To the untrained eye the barrens are austere and homely. To the trained eye they are rich and varied.

David Patriquin is a remarkable and very versatile biologist has dedicated countless hours to scouring the region studying the vegetation. What a privilege to spend a day with him! Check out his website to see the wide range of his study and experience. His enthusiasm for the area was contagious!

Gaultheria procumbens and Vaccinium spp.

I love the persian carpet of tiny ericads everywhere.

Vaccinium angustifolium
The lowbush blueberry, growing out of the charred earth, looked ever so happy. I'll bet there will be a good crop of berries in a few weeks!

Gaultheria procumbens
More wintergreen on the charred earth--the berries from last year persisting and peeking through!

Hudsonia ericoides

The lovely yellow flowered "heather" was found here and there: I've seen Hudsonia growing abundantly on Long Island and the New Jersey Pine barrens--although perhaps not this species.

Chamaedaphne calyculata
I've found leatherleaf in quite a range of habitats in both Newfoundland and Nova Scotia--these seem to love the burned over areas and bloomed prolifically and compactly.

Aralia nudicaulis
I have never seen so much Sarsaparilla! It's in all the woodlands hereabouts, growing right to the edge of the highways, and all of it seems to be this refulgent bronze! It grows near Denver--rather sparsely to be honest--but I've never seen it this time of its growth. Just love the color.

Aralia nudicaulis

Aralia nudicaulis

Osmunda cinammomea
Cinnamon fern seems to be everywhere as well: I must get good clumps of all these good Eastern natives growing at home--they're magnificent!

Juniperus communis
The common juniper could have been growing in the hills above Denver!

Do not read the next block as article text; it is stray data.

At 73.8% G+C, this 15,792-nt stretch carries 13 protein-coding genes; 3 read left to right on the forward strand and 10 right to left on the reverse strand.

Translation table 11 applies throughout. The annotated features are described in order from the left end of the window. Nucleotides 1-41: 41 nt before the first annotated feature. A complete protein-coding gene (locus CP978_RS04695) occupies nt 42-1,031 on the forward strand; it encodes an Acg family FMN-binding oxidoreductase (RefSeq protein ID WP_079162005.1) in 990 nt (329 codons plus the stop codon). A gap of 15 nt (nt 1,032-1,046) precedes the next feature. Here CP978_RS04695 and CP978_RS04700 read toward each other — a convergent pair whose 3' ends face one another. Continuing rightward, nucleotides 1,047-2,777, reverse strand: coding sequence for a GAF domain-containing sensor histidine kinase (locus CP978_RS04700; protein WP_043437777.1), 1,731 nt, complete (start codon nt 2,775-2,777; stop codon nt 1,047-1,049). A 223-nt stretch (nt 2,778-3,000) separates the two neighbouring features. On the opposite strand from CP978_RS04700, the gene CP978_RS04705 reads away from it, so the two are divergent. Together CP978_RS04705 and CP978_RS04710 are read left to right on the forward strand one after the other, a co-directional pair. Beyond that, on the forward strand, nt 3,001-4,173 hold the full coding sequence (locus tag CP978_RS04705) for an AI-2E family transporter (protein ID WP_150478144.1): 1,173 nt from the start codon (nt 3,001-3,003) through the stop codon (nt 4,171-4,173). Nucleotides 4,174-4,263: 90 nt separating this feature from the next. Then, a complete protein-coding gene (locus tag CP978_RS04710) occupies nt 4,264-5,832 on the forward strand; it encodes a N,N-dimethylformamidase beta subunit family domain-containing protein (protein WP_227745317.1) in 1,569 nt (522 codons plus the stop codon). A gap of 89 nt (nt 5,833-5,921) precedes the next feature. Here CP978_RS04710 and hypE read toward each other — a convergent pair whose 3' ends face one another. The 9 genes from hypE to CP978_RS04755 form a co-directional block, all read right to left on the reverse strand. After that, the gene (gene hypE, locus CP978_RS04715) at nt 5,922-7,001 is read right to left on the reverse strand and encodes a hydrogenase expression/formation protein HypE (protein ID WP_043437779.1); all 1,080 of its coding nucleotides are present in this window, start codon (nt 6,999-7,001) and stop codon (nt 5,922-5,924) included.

Chamaedaphne calyculata
A Guinness book of records blooming mass of Leatherleaf: I doubt we could reproduce this on our dry, windy plains!

Corema conradii

This rather rare Ericad occurs in barrens in the United States as well--but never common. A beautiful groundcover.

The various crowberries, coremas, vacciniums and other ericads all make dense cushions on the hungry barrens--a wonderful tapestry of color all year long.

We drove down closer to the sea on a Cove where trees shrunk to miniature size and all the miniatures took over.

Sarracenia purpurea
Pitcher plants are a dime a dozen here in Nova Scotia--but I can never have enough!

Morella pensylvanica
I was delighted to stumble on my first bayberery growing among the junipers--with characteristic fruit.

Crowberries, strawberries--a wonderful contrast

Festuca  aff. rubra
A tiny fescue growing out of the cracked asphalt of the abandoned road--would love to grow this!

David surveying the realm....

A beautiful miniature Scirpus along the pathway...I thought it was veyr decorative.

Thalassa Thalassa!
And now we got down near the sea.

Juniperus horizontalis
How funny to find another dwarf juniper, this one also occuring not too far away in Northern Colorado. How strange to find so many familiar plants among the exotic.

Much of the coastal headlands have been preserved, but the neighboring jackpine/crowberry ecosystem is still potentially "developable". I have been privileged to visit a variety of Provincial parks around Halifax. They have been generous in setting aside many of the lakes and woods that have the conventional "woodsy" feel people love so much. We have seen scads of pink ladyslippers and trilliums and Clintonia borealis galore, but I believe that this endangered coastal and exposed Backland would one day have far greater economic benefit and biological significance. I hope that the far seeing conservationists prevail--and this swath of just 1000 acres or so south of Halifax may one day be preserved in perpetuity.


  1. Is the three-leaved plant in your first picture of Gaultheria procumbens a Sibbaldia? That is a classic rock garden plant.


  2. Not many alpines at sea level in Nova Scotia--the climate is remarkably mild here: looks like Zone 6b or even 7 in places (they grow healthy Cryptomerias here, and a vast spectrum of Chinese rhododendrons and magnolias). The trefoil is actually Potentilla tridentata--which is also a classic alpine--and is very common hereabouts. None yet in bloom.

  3. Panayoti, thanks so much for your wonderful pics and review of our Backlands. Sometimes it takes a visitor to make us appreciate what we take for granted. I think you were that visitor!